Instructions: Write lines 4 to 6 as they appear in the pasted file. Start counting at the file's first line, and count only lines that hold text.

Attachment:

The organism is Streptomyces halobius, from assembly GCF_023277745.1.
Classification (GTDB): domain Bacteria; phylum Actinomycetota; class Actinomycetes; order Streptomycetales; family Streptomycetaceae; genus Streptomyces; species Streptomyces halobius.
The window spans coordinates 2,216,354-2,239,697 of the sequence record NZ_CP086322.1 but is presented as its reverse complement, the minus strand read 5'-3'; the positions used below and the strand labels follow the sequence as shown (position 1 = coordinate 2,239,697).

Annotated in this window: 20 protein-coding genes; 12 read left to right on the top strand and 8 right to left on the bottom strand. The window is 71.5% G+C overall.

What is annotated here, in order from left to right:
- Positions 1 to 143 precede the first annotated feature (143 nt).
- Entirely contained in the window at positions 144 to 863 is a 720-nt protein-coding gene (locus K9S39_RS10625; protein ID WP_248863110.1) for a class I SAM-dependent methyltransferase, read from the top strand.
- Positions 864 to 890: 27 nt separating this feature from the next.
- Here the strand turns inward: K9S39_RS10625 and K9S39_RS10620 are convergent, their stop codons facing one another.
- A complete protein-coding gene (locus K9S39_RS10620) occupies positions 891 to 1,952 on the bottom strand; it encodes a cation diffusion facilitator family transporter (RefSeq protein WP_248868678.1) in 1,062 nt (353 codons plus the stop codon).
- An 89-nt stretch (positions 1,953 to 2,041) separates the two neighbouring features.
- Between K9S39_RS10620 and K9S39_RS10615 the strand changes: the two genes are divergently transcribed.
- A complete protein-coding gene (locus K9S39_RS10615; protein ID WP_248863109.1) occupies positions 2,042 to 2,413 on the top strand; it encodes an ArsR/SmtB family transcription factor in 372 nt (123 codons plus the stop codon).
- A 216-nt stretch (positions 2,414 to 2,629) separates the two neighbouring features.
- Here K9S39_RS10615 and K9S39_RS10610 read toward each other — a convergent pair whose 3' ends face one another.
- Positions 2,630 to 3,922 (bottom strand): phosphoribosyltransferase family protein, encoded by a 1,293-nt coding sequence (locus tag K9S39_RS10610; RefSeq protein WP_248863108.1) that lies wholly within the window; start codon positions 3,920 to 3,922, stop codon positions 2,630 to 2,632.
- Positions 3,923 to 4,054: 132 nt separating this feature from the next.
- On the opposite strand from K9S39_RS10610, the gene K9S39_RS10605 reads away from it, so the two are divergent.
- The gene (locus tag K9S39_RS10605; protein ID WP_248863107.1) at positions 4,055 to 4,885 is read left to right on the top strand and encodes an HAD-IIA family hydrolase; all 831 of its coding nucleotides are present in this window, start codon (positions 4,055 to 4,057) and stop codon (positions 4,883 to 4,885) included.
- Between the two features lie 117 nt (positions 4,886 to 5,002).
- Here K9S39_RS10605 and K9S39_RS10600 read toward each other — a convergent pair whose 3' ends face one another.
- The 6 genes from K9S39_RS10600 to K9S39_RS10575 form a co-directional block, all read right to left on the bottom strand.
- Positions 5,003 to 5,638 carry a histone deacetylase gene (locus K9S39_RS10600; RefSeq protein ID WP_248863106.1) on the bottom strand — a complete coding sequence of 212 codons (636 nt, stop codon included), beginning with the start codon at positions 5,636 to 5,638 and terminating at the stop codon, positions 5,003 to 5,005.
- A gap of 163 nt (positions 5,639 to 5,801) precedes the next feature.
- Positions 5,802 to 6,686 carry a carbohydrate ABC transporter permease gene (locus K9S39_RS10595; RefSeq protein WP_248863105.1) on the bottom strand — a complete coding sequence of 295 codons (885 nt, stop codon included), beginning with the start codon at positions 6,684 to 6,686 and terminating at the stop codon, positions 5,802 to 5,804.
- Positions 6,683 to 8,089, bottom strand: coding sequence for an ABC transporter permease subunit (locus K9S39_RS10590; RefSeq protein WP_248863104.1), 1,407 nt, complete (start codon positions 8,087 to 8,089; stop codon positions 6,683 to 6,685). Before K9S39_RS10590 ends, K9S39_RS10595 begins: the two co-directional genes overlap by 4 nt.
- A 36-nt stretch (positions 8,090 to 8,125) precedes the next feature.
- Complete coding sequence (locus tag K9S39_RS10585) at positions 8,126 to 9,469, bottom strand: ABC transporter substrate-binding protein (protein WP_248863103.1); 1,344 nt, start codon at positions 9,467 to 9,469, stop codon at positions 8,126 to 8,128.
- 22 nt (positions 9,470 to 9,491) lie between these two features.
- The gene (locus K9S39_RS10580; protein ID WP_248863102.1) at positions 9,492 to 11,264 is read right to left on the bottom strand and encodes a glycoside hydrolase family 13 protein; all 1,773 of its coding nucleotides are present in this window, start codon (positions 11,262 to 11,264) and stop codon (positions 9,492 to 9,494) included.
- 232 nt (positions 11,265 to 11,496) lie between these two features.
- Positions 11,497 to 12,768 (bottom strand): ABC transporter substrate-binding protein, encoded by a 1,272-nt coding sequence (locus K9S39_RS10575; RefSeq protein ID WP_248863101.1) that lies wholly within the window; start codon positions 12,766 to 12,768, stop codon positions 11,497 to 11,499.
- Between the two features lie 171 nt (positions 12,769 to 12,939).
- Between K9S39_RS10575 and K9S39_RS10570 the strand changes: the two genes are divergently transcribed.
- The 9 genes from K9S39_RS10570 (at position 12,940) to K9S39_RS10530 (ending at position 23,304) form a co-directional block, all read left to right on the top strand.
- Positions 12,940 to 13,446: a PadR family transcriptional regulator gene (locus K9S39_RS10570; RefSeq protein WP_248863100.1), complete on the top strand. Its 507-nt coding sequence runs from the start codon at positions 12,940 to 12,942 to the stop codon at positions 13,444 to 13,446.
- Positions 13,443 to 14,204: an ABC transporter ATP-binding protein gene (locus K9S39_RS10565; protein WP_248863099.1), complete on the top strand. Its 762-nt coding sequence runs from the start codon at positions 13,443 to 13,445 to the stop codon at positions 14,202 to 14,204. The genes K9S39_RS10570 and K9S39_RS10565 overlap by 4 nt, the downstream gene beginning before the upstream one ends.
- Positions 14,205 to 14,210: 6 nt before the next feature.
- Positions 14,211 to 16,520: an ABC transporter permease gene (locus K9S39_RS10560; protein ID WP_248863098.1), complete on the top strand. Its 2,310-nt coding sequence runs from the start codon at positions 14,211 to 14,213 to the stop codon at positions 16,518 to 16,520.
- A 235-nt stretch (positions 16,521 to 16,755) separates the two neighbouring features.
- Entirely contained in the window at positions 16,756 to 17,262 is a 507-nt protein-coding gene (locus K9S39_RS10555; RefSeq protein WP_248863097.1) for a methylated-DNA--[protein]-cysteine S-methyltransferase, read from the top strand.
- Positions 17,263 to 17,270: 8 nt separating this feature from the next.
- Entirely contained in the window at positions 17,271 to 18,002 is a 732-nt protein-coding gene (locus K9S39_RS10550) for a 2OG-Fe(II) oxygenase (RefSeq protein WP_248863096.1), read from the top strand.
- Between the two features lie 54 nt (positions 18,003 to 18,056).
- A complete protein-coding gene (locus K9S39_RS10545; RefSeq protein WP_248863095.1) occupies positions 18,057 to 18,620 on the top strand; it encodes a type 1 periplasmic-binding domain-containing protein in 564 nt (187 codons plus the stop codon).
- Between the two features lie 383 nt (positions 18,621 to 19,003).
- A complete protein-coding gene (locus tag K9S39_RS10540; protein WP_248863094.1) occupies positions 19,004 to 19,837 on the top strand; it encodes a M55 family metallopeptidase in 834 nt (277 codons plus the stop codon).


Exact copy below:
Annotated in this window: 20 protein-coding genes; 12 read left to right on the top strand and 8 right to left on the bottom strand. The window is 71.5% G+C overall.

What is annotated here, in order from left to right:
- Positions 1 to 143 precede the first annotated feature (143 nt).